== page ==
LuaTable to .net collections

May 4, 2014 at 6:59 PM
Edited May 4, 2014 at 6:59 PM
Hi, I have tried neo lua recently. Its quite easier to use as compared to luainterface. :) . However, I am stuck on how to use data of luatable in host code. for example
// a private static function which accepts luatable
private static void LuaTableFunctor(Neo.IronLua.LuaTable lt)
      // I want to read the data here.

//host code
dynamic g = luaEnv.CreateEnvironment(); 
g.LuaTableFunctor = new Action<Neo.IronLua.LuaTable>(LuaTableFunctor);

//Lua script
t = {};
t[0] = 2001;
t[1] = 12;
How to get the data from luatable ?
Currently as a workaround, i am using clr List<> instead. But I need to change all my existing scripts then, which are using lua tables.
May 4, 2014 at 8:46 PM
The LuaTable has a index to access the content.
 private static void TestTable(LuaTable t)
  Console.WriteLine("{0}, {1}", t[0], t[1]);
Theres is also IEnumerable implementation.

Btw. There is also a dynamic interface, which let csharp access the table like in lua.
private static void Table(dynamic t)
  t.hallo = "Hallo";
May 5, 2014 at 8:58 AM
Thanks for the prompt reply. It works but t.length always returns -1. How to get total number of elements ( something equivalent to getn in lua ) ?
May 5, 2014 at 9:32 AM
-1 means that there is no array order. I will recheck the documentation, may be I misunderstood something.

The reason in your case is, that you started the index with zero. Lua is one-based. That's why you see a -1 in length.
foreach(var c in table)
Should help you.
May 5, 2014 at 10:32 AM
So, I checked the length operator. And I am suprised.

This is code, that I let run under c-lua:
t = {};
t[0] = 1;
t[1] = 2;
print(#t); -- 1 aha lua counts from one
t[2] = 3;
print(#t); -- 2 tree values, but only two are count
t[4] = 3;
print(#t); -- 4  but 3 is mssing?
t[400] = 400;
t[401] = 401;
print(#t); -- still 4, now I am confused?

t2 = {10, 20, nil, 40}
print(#t2); -- 4 but documentations says this is not a sequence?
Can someone explain the rules?

I will change NeoLua, that it returns the highest positve index in length (next version 0.8.11 hopefully sunday). And does not check if it is a sequence. Until someone can explain how lua it does?
May 11, 2014 at 2:24 PM
Edited May 11, 2014 at 2:26 PM
Lua # operator returns the length of the array part of the table. Arrays are indexed from 1, so t[0] is in the hash map part of the table.
Officially Lua tables are just associative arrays and # operators returns the index of the last integer indexed value in the table, where "last" means "followed by nil". Its results are undefined if all the integer keys in the table aren't consecutive.
Lua will preallocate some memory when you index the array, so indexing both 1 and 2 preallocated both slot 3 and 4. It's an heuristic.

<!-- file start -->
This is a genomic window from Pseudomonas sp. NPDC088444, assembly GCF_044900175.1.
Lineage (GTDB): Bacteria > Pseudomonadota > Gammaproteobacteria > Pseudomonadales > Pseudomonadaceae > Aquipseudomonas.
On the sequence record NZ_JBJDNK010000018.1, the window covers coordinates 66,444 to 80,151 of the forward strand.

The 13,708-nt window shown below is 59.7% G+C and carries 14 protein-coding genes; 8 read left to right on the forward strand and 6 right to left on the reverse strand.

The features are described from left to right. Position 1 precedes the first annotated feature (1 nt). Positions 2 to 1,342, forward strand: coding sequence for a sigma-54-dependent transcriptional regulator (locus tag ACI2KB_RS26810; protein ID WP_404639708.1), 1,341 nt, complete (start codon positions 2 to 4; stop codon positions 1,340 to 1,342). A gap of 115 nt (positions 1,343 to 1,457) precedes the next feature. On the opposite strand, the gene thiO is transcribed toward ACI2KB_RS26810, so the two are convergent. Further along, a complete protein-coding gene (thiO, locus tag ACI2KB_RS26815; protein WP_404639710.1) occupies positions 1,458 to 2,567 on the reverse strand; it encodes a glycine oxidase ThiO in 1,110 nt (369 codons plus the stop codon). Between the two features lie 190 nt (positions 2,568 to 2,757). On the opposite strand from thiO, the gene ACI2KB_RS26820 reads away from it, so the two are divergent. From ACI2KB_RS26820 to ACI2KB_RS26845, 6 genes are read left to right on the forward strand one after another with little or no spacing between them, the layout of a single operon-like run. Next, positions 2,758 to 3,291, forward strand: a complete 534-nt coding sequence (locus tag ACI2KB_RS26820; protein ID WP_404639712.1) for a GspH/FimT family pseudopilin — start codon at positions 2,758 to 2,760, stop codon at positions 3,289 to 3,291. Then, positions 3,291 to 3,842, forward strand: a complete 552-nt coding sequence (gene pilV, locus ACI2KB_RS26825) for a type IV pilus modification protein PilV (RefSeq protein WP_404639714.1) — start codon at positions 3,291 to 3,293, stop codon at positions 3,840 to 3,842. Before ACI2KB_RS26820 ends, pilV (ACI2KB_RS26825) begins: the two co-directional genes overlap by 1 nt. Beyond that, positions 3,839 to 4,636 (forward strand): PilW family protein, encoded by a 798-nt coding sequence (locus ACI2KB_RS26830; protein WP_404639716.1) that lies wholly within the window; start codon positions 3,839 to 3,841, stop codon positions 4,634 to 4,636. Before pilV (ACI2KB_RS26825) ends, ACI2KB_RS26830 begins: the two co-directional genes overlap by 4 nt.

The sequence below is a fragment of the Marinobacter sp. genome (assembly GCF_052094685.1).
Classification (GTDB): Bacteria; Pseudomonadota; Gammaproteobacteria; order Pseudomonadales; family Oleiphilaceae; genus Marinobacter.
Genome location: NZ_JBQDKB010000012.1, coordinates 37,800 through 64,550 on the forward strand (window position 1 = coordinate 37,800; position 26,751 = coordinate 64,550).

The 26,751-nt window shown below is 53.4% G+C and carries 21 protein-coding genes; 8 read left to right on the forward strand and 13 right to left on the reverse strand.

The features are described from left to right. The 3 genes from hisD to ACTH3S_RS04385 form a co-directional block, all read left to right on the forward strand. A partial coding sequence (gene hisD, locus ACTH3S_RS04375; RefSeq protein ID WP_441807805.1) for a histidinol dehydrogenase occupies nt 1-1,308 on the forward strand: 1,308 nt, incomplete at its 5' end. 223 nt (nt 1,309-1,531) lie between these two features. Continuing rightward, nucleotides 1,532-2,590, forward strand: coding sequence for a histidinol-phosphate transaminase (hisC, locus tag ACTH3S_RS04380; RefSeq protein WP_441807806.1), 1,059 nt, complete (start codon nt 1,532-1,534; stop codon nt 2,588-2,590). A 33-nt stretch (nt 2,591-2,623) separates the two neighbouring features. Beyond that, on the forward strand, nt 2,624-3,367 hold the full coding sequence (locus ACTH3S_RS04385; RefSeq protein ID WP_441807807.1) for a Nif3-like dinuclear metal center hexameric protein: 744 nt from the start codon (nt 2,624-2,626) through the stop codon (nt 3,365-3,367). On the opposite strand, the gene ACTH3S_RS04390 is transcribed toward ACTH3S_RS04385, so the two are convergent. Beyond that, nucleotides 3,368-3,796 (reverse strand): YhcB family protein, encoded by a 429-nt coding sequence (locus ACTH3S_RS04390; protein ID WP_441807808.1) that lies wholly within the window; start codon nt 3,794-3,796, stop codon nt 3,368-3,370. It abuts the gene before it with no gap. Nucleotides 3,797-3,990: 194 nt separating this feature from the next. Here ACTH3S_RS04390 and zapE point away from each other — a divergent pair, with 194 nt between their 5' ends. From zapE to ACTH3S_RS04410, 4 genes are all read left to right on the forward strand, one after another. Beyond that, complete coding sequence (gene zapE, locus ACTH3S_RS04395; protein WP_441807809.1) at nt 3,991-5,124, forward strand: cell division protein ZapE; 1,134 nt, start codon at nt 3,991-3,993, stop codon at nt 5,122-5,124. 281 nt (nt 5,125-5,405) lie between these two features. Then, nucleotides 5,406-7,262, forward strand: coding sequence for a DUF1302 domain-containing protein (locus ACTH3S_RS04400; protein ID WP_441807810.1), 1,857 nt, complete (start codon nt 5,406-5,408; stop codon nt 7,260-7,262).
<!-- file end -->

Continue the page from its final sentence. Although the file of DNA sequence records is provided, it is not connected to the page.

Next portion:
print(#t) -- 8
In this example, Lua allocated for 8 elements after 4 were used. Index 9 was not allocated.
print(#t) -- 4
With tis example Lua allocated for 4 elements after 2 slots were used. Leaving slot 3 unused stopped allocating for 8 elements.
May 11, 2014 at 4:27 PM
That is not nice, what lua does, because the behavior of the length operator depends on the implementation.
print(#t); -- 4
Is there a need to implement this behavior? Because NeoLua stores members and indices in the same array, so it is hard to find out the length of the index in the way of lua.
May 12, 2014 at 3:54 PM
Note, that the official statement is "Its (#'s) results are undefined if all the integer keys in the table aren't consecutive"!
Therefore, I think it unnecessary to implement this behavior.

I guess, as the case, lua uses array part or hash map part optimization. If key in the table are consecutive lua use array part , otherwise (eg when the array is too small) lua use hash map part optimization.
May 12, 2014 at 9:10 PM
To check, if all integer keys are consecutive, is also very expensive operation.
I thing that is the reason of the behavior of c-lua.

Hopefully nobody is angry about:
print(#t); -- NeoLua returns 8
May 13, 2014 at 8:02 AM
Edited May 13, 2014 at 8:06 AM
Why do not you use the count () method?
            LuaTable ltObj = new LuaTable();
            ltObj[1] = 1;
            ltObj[2] = 1;
            ltObj[4] = 1;
            ltObj[8] = 1;
            Console.WriteLine("ltObj.Length: {0}", ltObj.Length);   // -1
            Console.WriteLine("ltObj.Count(): {0}", ltObj.Count()); // 4
Otherwise a study, use of extension method
eg : Use of Enumerable.Count
            object[] aObj = { 1, 1, null, 1, null, null, null, 1 };
            Console.WriteLine("aObj.Count: {0}", aObj.Count(s => s != null));   // 4
May 13, 2014 at 10:46 AM
Edited May 13, 2014 at 10:47 AM
First code:
  • Length: Do you use the latest version? There should be a 8.
  • Count: You are using the Count extension method. This extension counts the return values of the IEnumerable (the key value pairs), not the integer keys.
Second code:
  • The count operator in your case returns the number of values in your array, not the length . The length is 8 not 4.
The behavior of the current version of the LuaTable is changed, it now returns the highest integer key. That is close to the lua behavior. It only differs in extrem cases e.g. t[1] = 1; t[200] = 1; (c-lua = 1, neolua = 200)
May 14, 2014 at 7:35 AM
Jun 1, 2014 at 9:13 PM
I changed it in the version

So, it should work like in the Lua-Documentation.
Jun 2, 2014 at 7:27 AM
Great Job ;) Thanks
Jun 2, 2014 at 4:51 PM
If there are performance issues let me know.